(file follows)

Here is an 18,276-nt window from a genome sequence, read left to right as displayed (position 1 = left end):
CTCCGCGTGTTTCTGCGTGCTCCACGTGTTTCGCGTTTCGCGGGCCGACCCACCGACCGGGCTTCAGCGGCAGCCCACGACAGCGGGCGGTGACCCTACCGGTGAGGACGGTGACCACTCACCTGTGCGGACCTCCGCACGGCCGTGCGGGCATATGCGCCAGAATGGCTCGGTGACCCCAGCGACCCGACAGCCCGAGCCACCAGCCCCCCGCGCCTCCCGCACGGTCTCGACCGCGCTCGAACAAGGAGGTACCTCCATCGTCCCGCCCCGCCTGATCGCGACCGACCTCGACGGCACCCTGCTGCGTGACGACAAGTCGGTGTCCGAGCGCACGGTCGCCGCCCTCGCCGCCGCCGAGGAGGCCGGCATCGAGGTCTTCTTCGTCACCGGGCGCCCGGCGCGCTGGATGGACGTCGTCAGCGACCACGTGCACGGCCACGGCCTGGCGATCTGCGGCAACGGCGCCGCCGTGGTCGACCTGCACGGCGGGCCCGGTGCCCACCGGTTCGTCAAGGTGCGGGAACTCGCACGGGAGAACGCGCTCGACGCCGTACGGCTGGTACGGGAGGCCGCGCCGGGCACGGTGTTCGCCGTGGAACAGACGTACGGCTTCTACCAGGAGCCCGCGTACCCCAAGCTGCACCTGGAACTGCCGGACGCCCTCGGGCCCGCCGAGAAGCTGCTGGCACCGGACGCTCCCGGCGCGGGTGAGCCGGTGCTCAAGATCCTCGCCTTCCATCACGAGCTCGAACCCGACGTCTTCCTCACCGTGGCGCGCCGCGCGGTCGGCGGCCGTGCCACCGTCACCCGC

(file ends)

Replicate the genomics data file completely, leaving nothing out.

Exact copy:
Here is an 18,276-nt window from a genome sequence, read left to right as displayed (position 1 = left end):
CTCCGCGTGTTTCTGCGTGCTCCACGTGTTTCGCGTTTCGCGGGCCGACCCACCGACCGGGCTTCAGCGGCAGCCCACGACAGCGGGCGGTGACCCTACCGGTGAGGACGGTGACCACTCACCTGTGCGGACCTCCGCACGGCCGTGCGGGCATATGCGCCAGAATGGCTCGGTGACCCCAGCGACCCGACAGCCCGAGCCACCAGCCCCCCGCGCCTCCCGCACGGTCTCGACCGCGCTCGAACAAGGAGGTACCTCCATCGTCCCGCCCCGCCTGATCGCGACCGACCTCGACGGCACCCTGCTGCGTGACGACAAGTCGGTGTCCGAGCGCACGGTCGCCGCCCTCGCCGCCGCCGAGGAGGCCGGCATCGAGGTCTTCTTCGTCACCGGGCGCCCGGCGCGCTGGATGGACGTCGTCAGCGACCACGTGCACGGCCACGGCCTGGCGATCTGCGGCAACGGCGCCGCCGTGGTCGACCTGCACGGCGGGCCCGGTGCCCACCGGTTCGTCAAGGTGCGGGAACTCGCACGGGAGAACGCGCTCGACGCCGTACGGCTGGTACGGGAGGCCGCGCCGGGCACGGTGTTCGCCGTGGAACAGACGTACGGCTTCTACCAGGAGCCCGCGTACCCCAAGCTGCACCTGGAACTGCCGGACGCCCTCGGGCCCGCCGAGAAGCTGCTGGCACCGGACGCTCCCGGCGCGGGTGAGCCGGTGCTCAAGATCCTCGCCTTCCATCACGAGCTCGAACCCGACGTCTTCCTCACCGTGGCGCGCCGCGCGGTCGGCGGCCGTGCCACCGTCACCCGC